It happened, and it happens.
Again and again, the cosmic thing where centers of gravity change, gymnasium orbits realign.
First, there’s 1, whose fuel is worry. To skip might be painting a large target. Might start people talking. Which they already are, 1 is reasonably certain. Whispers, gestures. Names. How do they know? How can they know, when 1 is so racked with doubt and uncertainty? The hope that showing up will turn the knob a little to the right is the motivation, but it doesn’t offset the drudgery of sugar being poured, prayers lived on. God, it’s all so boring.
And across the way is 2, who feels the same and makes what are hopefully both knowing and longing glances through the dancing core, to no avail.
3 and 4 and 5 hang out in AV during the day and construct elaborate fantasy scenarios in a basement thereafter, rolling oddly-shaped dice and hooting, a life on paper to offset so much daily dread. 6 plays a sport, so they assume they’re not in the same league, but 6 only plays because of parental pressure, doesn’t like a single member of the team, and would much rather be slaying kobolds.
7 has terrible acne, can’t help but pick at it, squeeze it, make it worse.
8 plays tuba. Loves it, even though it takes up a whole seat on the bus. And even though no one would sit in the same seat even sans tuba, the whole thing becomes a dog and pony show, to be handled with as much humor as possible. To do otherwise might make things worse. 9 is along, a trombone player with much the same problem, except more Tommy gun jokes. 10 plays French horn and hangs with the two of them, feeling like a third wheel inside this smaller constellation, a moon of a moon. But something is better than nothing. Just ask 11, over there, alone, who works so hard on flute despite all the snickers and the odd Jethro Tull joke only to be drowned out, and 12, who aspires to play an actual drum someday instead of rapping out patterns on the institutional woodblock.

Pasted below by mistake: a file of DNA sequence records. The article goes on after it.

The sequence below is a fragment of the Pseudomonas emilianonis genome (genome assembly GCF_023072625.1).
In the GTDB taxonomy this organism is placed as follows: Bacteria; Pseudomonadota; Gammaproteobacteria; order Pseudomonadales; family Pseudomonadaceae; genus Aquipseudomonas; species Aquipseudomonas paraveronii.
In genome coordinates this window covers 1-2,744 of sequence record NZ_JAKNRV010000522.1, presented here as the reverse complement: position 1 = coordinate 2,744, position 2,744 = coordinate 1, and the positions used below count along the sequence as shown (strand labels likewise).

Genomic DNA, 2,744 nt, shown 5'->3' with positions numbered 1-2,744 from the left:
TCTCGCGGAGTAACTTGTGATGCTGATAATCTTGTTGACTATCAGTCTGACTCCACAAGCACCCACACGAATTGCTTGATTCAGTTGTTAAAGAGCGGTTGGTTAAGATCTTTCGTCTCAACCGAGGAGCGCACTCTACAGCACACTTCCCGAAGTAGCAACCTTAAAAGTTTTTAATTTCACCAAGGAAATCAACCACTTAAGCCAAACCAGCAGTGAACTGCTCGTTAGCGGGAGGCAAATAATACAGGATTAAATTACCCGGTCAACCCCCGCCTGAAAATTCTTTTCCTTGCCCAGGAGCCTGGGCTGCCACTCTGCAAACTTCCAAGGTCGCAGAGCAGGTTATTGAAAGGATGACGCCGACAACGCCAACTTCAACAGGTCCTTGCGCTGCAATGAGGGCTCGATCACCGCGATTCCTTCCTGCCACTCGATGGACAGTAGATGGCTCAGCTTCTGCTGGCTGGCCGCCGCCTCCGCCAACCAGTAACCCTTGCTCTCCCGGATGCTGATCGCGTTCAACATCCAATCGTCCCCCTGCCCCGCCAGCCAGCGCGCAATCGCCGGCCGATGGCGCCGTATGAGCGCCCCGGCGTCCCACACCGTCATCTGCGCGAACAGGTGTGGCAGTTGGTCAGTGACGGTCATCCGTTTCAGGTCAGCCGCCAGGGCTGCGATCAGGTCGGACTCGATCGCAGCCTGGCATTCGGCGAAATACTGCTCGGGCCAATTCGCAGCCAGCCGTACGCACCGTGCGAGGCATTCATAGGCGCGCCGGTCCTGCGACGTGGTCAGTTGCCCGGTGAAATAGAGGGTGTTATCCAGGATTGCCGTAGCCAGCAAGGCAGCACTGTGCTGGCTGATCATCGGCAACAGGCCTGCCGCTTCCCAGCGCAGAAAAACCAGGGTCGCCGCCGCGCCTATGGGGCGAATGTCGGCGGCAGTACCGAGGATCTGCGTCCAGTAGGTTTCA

13 wears a lift in one shoe because of a birth defect, walks funny.
14 loves photography. Has an independent study. Takes photos of trees, mostly, landscapes. Wishes people would take a moment to really see what’s around them instead of rushing all the time. Wonders if the darkroom chemicals that saturate mornings are an aroma or a stink, keeping people away. Is resigned that maybe it’s the latter.
15 and 16 and 17 and 18 and yes, even 19 just came because there’s still too much snow on the ramp. (Poor 20 is at home in bed with the flu.)
21 wears black on the outside because of feelings on the inside. 22 supplies the hairspray and the Cure’s discography, in a constant but friendly clash with 21’s ardent Morrissey fervor.
23 snuck in some Boone’s Farm, to the delight of 24. A furious makeout session ensues under the bleachers. (And yes, there will be berry-flavored puking later, but you knew that.)